Friedman v. Heckler, 765 F.2d 383, 387 (2d Cir. 1985) (quoting Marina Mercy Hospital v. Harris, 633 F.2d 1301, 1304 (9th Cir. 1980)). We recognize that we deal here, not with either a statute or with formally promulgated regulations, but with a Manual explicating those regulations. While such interpretive guides are without a force of law, they are entitled to be given weight. See Sun Towers, Inc. v. Heckler, 725 F.2d 315, 325 n.16 (5th Cir. 1984), cert. denied, 469 U.S. 823, 105 S. Ct. 100, 83 L. Ed. 2d 45 (1984).

It is clear that the interest in question was properly disallowed if the Manual sections are valid. The Hospital claims, however, that the Manual sections are inconsistent with a regulation that explicitly allows for reimbursement of interest expenses on loans from a provider's funded depreciation account. 42 C.F.R. § 405.419(b)(3)(ii), (c)(2). We disagree.

The six-month and LIFO rules prevent program abuse and further the purposes of the regulations in question. See Friedman, supra. Unrestricted use of funded depreciation accounts to meet operating expenses through loans might easily defeat the very purpose of encouraging the funding of such accounts, which is to ensure that funds will be available to replace hospital facilities as they become warn out or obsolete. In the absence of Manual Sections 226.3 and 226.4, providers might deposit funds in the funded depreciation account and immediately loan them to the general or operating fund, thereby increasing reimbursable interest costs while effectively eliminating funding for depreciation. This result would conflict both with the purpose of 42 C.F.R. § 405.419(c), to prevent the creation of interest charges based solely on intra-provider book transfers, and with the purpose of 42 C.F.R. § 405.419(b)(3)(ii), (c)(2), to encourage the funding of depreciation. The PRRB explained the six-month rule in 1975, stating that "the rule is designed to prevent creation of 'phantom accumulated depreciation in the funded depreciation accounts which consists primarily of receivables.'" PRRB Hearing Dec. No. 75-D4 (July 31, 1975), reprinted in Medicare & Medicaid Guide (CCH) [P] 27,466. We thus find a reasonable basis in the regulations themselves for the six-month and LIFO rules.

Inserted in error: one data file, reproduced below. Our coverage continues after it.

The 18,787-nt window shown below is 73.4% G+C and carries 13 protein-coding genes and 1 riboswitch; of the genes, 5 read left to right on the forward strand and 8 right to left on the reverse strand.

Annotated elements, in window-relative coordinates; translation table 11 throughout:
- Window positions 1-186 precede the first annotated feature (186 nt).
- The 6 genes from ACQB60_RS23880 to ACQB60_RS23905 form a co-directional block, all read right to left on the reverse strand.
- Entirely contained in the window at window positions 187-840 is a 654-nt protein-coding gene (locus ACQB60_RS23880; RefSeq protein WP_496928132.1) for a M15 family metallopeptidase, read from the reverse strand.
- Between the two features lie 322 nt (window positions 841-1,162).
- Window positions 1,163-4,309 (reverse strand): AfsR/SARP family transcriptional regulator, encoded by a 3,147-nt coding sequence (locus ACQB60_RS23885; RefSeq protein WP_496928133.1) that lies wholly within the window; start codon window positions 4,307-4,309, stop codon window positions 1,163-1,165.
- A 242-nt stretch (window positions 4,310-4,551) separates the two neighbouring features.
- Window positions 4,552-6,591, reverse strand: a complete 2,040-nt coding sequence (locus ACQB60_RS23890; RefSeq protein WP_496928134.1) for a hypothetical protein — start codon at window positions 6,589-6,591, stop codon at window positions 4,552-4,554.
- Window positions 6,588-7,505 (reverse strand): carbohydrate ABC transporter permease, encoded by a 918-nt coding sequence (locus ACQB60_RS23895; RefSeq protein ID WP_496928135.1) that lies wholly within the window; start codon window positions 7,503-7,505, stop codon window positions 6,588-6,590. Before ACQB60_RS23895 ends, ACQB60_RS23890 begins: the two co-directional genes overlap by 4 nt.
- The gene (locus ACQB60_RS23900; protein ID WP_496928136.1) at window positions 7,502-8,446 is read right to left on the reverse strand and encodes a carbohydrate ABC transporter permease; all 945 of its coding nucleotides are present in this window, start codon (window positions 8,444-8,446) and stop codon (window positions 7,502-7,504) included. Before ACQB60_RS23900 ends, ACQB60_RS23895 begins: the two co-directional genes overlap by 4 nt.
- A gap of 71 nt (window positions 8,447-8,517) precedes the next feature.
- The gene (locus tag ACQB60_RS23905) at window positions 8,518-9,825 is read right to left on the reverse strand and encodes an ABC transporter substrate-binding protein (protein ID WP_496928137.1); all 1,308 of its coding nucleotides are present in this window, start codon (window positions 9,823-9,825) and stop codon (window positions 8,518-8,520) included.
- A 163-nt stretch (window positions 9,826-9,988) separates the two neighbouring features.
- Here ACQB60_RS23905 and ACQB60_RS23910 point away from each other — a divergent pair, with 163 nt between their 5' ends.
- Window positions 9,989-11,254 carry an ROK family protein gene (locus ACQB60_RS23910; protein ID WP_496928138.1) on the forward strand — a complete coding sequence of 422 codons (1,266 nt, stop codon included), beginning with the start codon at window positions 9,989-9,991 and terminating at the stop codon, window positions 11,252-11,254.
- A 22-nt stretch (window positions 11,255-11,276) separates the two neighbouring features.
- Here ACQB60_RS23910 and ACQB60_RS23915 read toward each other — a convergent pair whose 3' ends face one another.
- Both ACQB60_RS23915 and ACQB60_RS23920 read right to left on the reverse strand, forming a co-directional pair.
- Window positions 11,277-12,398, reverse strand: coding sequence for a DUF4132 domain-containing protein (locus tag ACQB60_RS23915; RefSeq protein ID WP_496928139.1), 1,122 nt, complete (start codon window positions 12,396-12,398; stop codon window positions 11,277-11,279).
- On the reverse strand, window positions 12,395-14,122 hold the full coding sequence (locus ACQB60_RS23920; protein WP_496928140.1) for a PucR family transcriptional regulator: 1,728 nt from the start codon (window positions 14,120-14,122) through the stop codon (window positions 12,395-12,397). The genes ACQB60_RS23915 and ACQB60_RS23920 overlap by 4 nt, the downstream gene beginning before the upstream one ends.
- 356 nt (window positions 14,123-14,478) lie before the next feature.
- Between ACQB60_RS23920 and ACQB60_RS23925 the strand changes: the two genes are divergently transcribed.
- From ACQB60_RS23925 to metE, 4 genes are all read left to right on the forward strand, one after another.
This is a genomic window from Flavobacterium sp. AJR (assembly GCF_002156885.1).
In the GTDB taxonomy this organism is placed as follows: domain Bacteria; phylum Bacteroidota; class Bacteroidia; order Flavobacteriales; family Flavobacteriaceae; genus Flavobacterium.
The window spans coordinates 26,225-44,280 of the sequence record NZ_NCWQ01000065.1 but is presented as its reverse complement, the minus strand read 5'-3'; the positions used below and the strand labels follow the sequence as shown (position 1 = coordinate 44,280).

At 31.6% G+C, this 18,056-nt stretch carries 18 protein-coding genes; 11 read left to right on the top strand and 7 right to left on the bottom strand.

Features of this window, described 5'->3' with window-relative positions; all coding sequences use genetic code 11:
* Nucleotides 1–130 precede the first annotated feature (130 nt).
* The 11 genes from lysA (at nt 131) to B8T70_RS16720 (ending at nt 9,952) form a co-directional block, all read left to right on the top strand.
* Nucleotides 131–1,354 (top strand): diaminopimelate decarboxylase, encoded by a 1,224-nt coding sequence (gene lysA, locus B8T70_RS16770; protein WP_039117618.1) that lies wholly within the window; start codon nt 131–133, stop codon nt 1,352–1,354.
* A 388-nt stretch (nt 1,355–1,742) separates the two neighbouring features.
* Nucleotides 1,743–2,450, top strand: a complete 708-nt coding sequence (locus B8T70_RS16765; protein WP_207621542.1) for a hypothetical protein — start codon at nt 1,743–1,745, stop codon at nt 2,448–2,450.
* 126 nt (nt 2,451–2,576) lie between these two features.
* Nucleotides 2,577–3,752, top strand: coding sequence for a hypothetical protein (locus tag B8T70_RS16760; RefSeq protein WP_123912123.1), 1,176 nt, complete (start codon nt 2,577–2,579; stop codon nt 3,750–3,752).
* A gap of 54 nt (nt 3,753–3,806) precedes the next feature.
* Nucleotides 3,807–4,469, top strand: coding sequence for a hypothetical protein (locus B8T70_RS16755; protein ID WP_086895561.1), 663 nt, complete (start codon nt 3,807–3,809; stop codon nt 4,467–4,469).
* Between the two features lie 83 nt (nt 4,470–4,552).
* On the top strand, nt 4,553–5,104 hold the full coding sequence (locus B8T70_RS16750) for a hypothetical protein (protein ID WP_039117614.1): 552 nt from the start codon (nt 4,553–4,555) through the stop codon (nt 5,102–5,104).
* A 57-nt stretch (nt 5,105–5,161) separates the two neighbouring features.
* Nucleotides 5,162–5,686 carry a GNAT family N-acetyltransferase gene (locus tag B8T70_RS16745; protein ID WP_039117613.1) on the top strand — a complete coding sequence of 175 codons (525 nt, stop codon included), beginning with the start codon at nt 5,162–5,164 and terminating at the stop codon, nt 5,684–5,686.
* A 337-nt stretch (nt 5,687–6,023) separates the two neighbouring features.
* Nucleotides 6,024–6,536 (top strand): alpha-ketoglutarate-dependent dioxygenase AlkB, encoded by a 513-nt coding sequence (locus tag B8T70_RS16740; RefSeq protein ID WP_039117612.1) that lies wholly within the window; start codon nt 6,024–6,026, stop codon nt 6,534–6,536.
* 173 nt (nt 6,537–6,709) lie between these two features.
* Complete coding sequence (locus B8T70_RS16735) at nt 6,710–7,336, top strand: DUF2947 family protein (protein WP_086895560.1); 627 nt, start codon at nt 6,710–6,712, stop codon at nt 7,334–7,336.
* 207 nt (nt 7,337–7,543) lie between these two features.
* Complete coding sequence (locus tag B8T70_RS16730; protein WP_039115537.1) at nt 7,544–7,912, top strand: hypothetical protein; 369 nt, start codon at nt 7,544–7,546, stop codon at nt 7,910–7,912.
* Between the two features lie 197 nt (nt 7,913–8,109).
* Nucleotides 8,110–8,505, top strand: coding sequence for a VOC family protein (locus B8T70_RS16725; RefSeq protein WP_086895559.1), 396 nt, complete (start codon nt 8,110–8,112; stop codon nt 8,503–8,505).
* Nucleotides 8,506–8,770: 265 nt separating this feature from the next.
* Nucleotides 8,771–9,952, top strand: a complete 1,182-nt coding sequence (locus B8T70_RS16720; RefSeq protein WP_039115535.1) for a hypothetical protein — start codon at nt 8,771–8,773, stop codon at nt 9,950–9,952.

The Hospital next argues that application of the Manual provisions is arbitrary in light of New York State rules applicable to the Hospital that require depreciation to be funded. It contends that the Manual provisions were designed only for circumstances in which funding of depreciation is permissive and that the kind of abuse described above cannot occur in New York. Again we disagree. While the state's regulations do require depreciation to be funded, they permit borrowing from the depreciation account without restrictions guarding against use of that account solely as a conduit for the payment of operating expenses in order to create reimbursable interest. See 10 N.Y.C.R.R. § 86-1-23(b). The prophylactic purpose of the federal rules therefore is not fulfilled by the state rules.

The Hospital also argues that it would have been reimbursed for interest expenses had it borrowed the funds from a bank and that the interest on a bank loan would have been higher. It is true that interest paid on a bank loan would be reimbursable if such a loan met applicable Medicare requirements. However, the government also must reimburse interest charges at bank rates when a provider has insufficient cash on hand to replace its depreciable assets, one concern that underlies the regulations that encourage the funding of depreciation accounts. Cheshire Hospital v. New Hampshire-Vermont Hospitalization Service, Inc., 689 F.2d 1112, 1125 (1st Cir. 1982). We cannot say that the Secretary's choice of encouraging the funding of depreciation accounts even at the cost of causing providers to borrow money for operating expenses is invalid. See Knebel v. Hein, 429 U.S. 288, 294, 50 L. Ed. 2d 485, 97 S. Ct. 549 (1977)("the availability of alternatives does not render the Secretary's choice invalid").

Finally, the Hospital argues that the Manual sections are rules that must conform with the notice and comment requirements of 5 U.S.C. § 553. That is incorrect. First, Manual rules have consistently been held to be "interpretive rules," and thus exempt from the notice and comment requirements. 5 U.S.C. § 553(b)(A); Columbus Community Hospital v. Califano, 614 F.2d 181, 187 (8th Cir. 1980). Second, the Manual provisions at issue were adopted in 1968. Medicare regulations became subject to the Administrative Procedure Act only in 1971, and the Act does not apply to actions taken by the agency pursuant to those regulations before that time. Bedford County General Hospital v. Heckler, 757 F.2d 87, 90 (6th Cir. 1985); Humana of South Carolina, Inc. v. Califano, 191 U.S. App. D.C. 368, 590 F.2d 1070, 1084 (D.C. Cir. 1978). We therefore affirm.